China is subject to major viral outbreaks

    Outbound planes and trains halted from Wuhan

    PDF download explaining cultural aspects of China’s lying and cheating culture

    The US has been the world’s wealthiest nation for 140 years, and the most innovative nation for most of that time. The US has been the world’s most powerful nation for 75 years and the world’s sole superpower for roughly 30 years.

    But for the past 20 years, media and academic pundits have been predicting that the 21st century would be “The China Century.” And by hook or by crook, the dragon has clawed its way into a position of wealth, power, and technological savvy. Since President Clinton boosted China into the WTO, nothing from the administrations of Bush II or Obama has caused intellectuals in the world of chatter to doubt that China would take over as the wealthiest, most innovative, and most powerful nation by 2050 — if not decades sooner. It is only in the past two years that any push-back toward Chinese illegal practises could be seen or felt from any part of the world. China’s sense of inevitable triumph has only recently seemed increasingly hollow and ghost-like.

    The 574% private debt-to-GDP is conservative… Moreover, it’s highly likely that there are more unreported financial debts out. If you factor in that China’s GDP is likely lower than stated, and that their debts have risen, you could get up into debt ratio approaching 800%.

    By comparison, the usual benchmark for a lofty debt-to-GDP ratio is anything over 150%… That makes China’s staggering debt problem almost unfathomable by most metrics. The only reason why debt-to-GDP bubble has gotten so big (without bursting) is that the Chinese government controls the economy.

    Whenever the Chinese economy slows, like it is doing now, the Chinese government intervenes. It adds fiscal and monetary stimulus or monkeys around with the financial system to kick the can down the road.

    This papers over the cracks but makes the problem worse. It’s now only a matter of time before this debt bubble burst. __ https://thefinancialcourier.com/index.php/2019/04/01/chinas-debt-bubble-is-immense-and-could-destroy-the-global-economy/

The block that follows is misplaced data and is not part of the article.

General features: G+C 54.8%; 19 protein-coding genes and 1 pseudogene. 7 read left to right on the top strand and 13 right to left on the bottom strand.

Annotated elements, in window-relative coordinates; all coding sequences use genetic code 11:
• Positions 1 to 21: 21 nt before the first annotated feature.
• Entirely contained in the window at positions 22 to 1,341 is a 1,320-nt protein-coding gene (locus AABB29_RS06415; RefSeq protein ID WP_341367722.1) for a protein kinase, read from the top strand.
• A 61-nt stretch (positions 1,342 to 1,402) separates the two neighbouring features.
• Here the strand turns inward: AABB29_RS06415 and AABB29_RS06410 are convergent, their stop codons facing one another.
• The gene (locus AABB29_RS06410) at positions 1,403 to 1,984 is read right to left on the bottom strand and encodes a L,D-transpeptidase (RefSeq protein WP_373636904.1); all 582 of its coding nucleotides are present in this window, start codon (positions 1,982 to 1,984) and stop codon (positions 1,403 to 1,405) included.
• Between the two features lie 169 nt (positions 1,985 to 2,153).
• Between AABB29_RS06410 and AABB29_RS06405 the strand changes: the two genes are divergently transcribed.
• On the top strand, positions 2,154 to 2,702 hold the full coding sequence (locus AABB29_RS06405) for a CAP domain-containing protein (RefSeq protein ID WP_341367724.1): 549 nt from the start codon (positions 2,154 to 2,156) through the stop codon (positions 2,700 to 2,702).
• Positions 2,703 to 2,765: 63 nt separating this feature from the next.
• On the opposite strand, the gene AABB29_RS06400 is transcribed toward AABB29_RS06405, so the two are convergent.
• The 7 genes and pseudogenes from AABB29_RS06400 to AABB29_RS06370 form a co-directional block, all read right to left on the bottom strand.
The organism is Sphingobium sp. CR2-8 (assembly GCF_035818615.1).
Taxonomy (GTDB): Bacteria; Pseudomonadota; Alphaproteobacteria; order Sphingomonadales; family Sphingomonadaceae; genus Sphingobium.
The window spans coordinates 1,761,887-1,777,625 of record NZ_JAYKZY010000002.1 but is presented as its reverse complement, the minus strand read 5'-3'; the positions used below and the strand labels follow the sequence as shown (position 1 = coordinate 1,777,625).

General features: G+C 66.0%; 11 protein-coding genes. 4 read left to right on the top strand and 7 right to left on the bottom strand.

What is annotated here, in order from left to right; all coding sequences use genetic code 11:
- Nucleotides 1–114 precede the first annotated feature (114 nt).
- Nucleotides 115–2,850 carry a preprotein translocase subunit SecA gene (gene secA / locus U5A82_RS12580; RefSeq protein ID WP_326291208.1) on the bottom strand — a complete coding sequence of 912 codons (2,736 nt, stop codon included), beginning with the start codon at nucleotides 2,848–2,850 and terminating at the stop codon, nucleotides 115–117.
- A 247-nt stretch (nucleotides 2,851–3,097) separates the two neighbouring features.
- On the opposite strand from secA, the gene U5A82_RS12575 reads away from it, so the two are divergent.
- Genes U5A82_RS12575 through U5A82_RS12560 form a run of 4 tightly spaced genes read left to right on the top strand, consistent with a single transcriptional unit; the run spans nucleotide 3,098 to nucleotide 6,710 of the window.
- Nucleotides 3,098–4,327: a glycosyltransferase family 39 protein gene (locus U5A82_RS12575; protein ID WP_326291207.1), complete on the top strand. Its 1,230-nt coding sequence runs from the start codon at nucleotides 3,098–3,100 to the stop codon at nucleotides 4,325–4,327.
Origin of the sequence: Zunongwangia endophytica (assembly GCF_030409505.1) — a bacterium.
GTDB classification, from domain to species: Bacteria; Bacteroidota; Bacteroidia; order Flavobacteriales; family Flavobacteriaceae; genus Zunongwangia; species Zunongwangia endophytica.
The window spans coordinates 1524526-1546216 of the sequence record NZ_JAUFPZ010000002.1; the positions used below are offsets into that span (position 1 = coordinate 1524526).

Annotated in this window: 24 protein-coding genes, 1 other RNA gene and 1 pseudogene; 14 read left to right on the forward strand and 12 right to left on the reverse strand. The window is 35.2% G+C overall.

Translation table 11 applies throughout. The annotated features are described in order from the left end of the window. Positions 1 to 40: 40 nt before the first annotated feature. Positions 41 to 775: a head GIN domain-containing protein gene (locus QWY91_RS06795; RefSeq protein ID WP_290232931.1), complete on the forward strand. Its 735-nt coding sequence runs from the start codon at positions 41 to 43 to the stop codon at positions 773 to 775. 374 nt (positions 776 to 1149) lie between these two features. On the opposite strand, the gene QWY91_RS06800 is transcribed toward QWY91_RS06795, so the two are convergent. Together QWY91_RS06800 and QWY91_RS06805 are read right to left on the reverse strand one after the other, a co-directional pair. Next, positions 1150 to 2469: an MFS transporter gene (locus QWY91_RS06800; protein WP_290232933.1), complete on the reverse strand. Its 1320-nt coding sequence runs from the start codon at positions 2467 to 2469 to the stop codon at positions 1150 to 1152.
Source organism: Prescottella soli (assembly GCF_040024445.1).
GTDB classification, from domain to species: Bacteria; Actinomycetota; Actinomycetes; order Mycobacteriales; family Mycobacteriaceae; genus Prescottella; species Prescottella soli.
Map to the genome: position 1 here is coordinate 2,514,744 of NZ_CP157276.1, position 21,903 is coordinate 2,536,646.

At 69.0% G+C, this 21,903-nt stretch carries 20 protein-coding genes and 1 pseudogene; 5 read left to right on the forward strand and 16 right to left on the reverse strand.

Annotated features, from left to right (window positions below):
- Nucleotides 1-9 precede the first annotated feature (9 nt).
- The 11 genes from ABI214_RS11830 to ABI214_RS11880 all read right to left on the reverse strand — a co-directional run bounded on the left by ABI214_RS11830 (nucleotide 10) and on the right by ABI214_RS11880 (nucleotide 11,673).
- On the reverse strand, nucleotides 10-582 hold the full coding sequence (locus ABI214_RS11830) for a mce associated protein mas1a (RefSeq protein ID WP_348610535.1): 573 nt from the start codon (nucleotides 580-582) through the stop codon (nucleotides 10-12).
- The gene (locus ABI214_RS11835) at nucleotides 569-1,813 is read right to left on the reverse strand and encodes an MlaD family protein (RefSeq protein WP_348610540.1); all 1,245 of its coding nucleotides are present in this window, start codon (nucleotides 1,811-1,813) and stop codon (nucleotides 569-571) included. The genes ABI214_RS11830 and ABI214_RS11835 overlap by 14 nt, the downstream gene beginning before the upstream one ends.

This entry was posted in China, Economics, Europe, innovation, University and tagged . Bookmark the permalink.

    2 Responses to Global Innovation: Foundations and Futures

    1. Gavin Longmuir says:

      What methodology put Germany top of an Innovation Index? Germany???

      To the point of Higher Education — the US may well have 40 of the top 100 global universities (leaving aside the natural question about how that ranking was developed). But what is going on within those 40 universities?

      I visited one of those top universities a few years back in connection with a cutting-edge project. The university had a large active graduate program — but not one of the many MS or PhD postgrads was a US citizen; more than half of them were Chinese. Some of those foreign students wanted to become US citizens, but the Obama Administration kept sending them home. Only about half of the professors were US citizens. A university is mostly people — and not enough of those people these days are Americans. This will undoubtedly impact the future.

      When I enquired about the absence of US postgrads, the explanation offered was that job opportunities for US graduates in this technical field were so attractive that none of them wanted to stay on for further study. Whether that explanation is true or not, it is clear that the next generation of professors will not come from the US.

      • alfin2101 says:

        Universities can charge foreign students more than they can charge in-state students. The financial motive is probably only a very small part of the phenomenon you describe, however.

        US primary and secondary education is generally inferior — and sometimes it seems to have been designed that way. If young minds are not primed for great knowledge and skills at the appropriate stages of development, then millions of youngsters may miss the boat.

        The US has always attracted large numbers of opportunity seekers from abroad. Very few Americans oppose legal immigration for the highly qualified. But it is sad that large numbers of Americans are not being given the opportunities they deserve because the educational establishment in the US is dominated by politically correct dogma.